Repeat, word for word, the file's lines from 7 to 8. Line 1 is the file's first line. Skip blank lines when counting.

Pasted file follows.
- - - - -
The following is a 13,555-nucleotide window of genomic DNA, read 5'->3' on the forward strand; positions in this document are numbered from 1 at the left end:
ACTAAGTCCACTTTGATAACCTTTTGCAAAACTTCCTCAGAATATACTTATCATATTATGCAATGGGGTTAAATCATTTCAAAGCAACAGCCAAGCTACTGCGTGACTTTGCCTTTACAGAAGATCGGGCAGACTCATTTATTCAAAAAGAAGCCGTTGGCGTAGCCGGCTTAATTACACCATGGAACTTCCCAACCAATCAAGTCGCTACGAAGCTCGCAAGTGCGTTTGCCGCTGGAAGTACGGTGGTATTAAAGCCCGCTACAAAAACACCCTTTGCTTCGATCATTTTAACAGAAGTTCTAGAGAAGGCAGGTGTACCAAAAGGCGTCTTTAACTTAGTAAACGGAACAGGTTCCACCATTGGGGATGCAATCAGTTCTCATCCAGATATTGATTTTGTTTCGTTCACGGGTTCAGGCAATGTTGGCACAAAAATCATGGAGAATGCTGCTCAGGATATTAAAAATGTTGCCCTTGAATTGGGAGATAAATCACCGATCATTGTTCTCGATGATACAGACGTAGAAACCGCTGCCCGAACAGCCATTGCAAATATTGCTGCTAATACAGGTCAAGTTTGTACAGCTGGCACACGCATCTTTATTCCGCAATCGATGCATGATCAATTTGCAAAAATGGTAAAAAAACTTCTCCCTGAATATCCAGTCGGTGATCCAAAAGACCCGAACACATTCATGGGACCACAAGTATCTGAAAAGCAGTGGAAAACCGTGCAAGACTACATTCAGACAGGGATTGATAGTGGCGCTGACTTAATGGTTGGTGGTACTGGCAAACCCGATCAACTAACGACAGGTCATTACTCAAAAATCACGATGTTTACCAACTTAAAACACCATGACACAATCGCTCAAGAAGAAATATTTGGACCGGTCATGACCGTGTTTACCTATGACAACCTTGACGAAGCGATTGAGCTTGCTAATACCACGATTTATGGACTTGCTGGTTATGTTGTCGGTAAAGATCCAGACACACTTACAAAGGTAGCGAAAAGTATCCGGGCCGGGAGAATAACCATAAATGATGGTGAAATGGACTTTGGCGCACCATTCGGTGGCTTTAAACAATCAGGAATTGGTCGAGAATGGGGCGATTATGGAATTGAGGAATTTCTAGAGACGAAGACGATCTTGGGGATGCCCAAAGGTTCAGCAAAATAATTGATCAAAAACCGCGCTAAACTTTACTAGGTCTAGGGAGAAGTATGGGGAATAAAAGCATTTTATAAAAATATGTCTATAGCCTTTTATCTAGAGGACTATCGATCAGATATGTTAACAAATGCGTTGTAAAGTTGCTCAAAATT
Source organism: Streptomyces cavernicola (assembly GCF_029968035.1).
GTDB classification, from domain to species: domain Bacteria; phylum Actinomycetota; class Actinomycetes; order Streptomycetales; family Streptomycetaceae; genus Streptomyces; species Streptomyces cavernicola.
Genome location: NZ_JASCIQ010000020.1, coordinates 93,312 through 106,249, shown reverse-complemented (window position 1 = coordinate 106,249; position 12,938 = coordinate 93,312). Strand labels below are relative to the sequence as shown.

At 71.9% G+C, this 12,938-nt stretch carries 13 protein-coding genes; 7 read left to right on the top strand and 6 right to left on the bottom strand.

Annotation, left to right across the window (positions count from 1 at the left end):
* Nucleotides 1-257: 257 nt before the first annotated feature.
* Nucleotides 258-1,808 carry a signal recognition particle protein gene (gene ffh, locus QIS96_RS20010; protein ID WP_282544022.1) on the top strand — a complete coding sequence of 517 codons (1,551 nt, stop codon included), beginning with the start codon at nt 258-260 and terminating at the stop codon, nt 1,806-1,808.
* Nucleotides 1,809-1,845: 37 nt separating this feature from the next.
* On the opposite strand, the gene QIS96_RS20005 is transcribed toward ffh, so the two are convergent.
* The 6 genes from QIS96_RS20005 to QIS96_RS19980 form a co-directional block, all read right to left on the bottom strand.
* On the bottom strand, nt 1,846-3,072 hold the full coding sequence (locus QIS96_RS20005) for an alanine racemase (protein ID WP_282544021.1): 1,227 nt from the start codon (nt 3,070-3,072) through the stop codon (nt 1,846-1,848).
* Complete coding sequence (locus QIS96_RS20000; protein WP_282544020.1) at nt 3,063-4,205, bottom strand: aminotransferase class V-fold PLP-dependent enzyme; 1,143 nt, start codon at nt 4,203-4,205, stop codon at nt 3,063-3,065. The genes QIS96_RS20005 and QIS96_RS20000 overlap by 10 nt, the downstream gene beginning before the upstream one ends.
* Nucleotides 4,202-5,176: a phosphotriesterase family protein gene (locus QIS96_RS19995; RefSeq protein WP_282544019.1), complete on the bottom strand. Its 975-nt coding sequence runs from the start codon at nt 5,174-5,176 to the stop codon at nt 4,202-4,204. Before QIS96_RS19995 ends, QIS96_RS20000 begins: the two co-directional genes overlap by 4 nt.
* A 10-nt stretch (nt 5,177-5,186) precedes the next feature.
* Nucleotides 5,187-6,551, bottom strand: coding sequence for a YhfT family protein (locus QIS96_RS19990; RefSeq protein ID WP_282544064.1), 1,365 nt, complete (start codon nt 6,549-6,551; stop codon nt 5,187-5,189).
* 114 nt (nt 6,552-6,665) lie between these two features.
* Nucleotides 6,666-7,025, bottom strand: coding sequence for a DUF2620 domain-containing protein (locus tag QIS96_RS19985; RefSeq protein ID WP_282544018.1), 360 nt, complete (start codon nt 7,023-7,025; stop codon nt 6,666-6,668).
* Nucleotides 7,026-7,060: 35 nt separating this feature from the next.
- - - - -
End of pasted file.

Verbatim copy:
Annotation, left to right across the window (positions count from 1 at the left end):
* Nucleotides 1-257: 257 nt before the first annotated feature.